|Paul finished this epistle right where he began. He covered the whole argument of this epistle in one sweeping statement: 'It is the cross and the cross alone that counts.' To him the cross was central and gloriously sufficient for time and eternity.
Those opposing him, those who had disrupted the church in Galatia, were trying to make circumcision and the Old Testament law of central importance. Paul said these are only outward signs. The Cross (the Gospel) deals with the heart.
Too many people today put great emphasis on outward evidences, such as infant baptism or even church attendance. We ought to attend our local church, but only because we have first accepted Christ. Church attendance is no guarantee of salvation.
The Cross says man is a sinner and cannot save himself. Men don't like that. That touches his pride. But if he does accept it, the world turns its back on him - all because of the cross.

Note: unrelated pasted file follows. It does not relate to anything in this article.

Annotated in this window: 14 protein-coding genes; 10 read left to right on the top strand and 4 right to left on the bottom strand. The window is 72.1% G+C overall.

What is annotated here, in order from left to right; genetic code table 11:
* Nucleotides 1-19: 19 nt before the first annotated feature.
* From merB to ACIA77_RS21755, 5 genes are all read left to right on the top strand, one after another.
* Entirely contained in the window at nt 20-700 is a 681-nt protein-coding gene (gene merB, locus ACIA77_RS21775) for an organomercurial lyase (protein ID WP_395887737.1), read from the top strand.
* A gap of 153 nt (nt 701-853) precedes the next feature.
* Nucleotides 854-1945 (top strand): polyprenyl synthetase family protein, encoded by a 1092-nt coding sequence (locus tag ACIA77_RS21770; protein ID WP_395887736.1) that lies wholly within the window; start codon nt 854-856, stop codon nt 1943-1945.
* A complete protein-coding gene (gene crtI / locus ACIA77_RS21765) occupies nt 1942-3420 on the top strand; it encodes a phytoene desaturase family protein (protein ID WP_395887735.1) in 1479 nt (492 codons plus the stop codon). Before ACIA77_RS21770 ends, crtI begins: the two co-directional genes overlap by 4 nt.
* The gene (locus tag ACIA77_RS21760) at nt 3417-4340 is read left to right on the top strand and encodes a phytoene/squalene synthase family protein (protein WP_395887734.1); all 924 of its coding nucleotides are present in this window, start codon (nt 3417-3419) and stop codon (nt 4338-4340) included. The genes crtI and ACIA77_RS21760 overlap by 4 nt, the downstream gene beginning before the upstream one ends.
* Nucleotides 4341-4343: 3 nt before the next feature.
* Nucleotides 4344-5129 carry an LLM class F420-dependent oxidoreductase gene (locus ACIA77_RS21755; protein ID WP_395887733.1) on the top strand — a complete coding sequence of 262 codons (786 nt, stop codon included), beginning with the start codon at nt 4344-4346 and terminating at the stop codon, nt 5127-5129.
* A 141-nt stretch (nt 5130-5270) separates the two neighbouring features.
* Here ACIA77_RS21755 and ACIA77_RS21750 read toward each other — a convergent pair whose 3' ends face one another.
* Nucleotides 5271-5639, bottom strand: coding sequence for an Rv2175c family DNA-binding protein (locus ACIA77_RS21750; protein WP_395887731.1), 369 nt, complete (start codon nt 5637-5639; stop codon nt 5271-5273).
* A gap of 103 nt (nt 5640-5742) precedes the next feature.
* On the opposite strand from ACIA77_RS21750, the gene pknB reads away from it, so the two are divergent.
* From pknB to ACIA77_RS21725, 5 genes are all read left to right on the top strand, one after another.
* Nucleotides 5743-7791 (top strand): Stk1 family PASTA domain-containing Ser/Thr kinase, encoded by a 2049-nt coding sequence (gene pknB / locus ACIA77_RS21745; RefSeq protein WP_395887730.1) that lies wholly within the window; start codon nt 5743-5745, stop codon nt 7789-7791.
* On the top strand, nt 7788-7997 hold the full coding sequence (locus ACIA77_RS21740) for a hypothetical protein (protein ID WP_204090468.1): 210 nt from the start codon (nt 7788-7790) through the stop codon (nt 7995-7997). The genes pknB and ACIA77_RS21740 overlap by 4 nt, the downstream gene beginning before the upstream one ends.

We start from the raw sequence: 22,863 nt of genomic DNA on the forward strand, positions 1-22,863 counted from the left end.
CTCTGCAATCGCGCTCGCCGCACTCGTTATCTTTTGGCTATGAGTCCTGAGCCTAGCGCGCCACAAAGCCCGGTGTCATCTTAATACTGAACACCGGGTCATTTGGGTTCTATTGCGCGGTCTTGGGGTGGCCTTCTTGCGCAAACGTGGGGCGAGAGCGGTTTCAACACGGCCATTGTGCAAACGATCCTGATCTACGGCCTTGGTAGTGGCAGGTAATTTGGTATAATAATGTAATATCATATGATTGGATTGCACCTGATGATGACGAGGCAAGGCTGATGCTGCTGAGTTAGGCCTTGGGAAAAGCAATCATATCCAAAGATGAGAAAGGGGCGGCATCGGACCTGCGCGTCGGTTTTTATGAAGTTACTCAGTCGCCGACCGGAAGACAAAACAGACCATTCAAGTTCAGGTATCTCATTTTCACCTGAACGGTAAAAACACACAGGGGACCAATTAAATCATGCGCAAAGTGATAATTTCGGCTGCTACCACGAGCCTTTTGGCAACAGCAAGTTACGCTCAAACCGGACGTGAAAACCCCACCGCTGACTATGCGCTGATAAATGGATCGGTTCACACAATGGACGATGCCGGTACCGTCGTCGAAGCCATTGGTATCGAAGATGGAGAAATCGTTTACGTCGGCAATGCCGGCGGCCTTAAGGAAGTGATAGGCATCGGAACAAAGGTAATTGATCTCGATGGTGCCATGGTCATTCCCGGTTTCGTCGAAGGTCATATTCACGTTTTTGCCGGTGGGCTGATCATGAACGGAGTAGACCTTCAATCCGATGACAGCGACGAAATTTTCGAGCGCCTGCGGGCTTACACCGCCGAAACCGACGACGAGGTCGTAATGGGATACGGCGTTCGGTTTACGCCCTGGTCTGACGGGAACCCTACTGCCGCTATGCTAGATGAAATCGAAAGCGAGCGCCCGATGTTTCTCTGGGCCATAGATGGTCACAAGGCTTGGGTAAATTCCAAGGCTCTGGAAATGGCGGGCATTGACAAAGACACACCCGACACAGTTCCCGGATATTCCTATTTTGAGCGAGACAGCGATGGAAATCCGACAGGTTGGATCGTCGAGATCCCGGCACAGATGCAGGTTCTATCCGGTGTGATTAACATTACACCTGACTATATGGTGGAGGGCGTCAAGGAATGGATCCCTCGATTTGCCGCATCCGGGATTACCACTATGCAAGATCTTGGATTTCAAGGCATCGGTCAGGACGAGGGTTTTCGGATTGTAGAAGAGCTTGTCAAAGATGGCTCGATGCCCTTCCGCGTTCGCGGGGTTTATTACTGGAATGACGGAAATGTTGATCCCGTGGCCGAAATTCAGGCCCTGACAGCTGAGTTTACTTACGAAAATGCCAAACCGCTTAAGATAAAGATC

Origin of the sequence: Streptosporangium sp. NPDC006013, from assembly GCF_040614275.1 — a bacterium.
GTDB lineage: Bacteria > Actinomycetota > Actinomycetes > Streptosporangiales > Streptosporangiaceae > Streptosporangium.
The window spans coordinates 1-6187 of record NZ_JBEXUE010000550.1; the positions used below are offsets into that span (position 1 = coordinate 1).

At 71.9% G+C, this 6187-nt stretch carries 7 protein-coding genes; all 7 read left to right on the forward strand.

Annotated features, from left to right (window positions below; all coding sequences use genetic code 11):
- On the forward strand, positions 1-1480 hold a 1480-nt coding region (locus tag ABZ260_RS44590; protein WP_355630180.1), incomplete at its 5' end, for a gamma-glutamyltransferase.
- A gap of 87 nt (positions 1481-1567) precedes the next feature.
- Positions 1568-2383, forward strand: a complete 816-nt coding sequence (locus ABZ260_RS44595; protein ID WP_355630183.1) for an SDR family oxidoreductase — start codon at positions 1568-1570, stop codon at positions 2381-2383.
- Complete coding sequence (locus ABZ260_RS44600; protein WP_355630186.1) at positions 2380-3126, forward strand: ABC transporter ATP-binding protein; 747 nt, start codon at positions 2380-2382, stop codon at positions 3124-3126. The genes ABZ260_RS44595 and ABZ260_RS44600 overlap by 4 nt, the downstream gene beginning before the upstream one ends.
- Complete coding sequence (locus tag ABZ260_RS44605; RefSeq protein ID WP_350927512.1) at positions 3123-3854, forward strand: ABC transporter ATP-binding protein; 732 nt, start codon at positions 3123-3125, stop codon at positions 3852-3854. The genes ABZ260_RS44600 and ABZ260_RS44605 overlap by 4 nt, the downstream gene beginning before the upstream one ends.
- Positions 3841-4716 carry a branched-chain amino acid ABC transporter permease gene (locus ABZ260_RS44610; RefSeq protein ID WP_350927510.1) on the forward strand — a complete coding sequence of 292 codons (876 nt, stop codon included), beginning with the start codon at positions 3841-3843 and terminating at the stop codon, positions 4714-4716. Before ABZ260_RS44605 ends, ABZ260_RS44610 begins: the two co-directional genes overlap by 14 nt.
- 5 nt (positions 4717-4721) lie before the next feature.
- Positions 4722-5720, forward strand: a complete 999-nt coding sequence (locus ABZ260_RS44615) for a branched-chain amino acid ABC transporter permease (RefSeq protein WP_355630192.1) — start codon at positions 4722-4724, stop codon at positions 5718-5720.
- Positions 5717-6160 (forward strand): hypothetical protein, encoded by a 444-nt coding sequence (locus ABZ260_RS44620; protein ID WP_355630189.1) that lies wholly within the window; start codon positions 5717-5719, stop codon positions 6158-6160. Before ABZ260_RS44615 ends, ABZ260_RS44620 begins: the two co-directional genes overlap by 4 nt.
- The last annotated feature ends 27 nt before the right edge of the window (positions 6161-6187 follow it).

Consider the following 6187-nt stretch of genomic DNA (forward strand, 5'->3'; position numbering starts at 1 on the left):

Paul knew that in sad experience. The world did more than turn its back - it hated Paul and persecuted him. But to him the cross and Christ meant much more. In fact the cross and Christ meant everything. He was able to say 'To me to live is Christ.' Can we say that today?
The Old Rugged Cross
On a hill far away stood an old rugged cross,
The emblem of suffering and shame,
And I love that old cross where the dearest and best
For a world of lost sinners was slain.
So I'll cherish the old rugged cross,
Till my trophies at last I lay down;
I will cling to the old rugged cross,
And exchange it some day for a crown.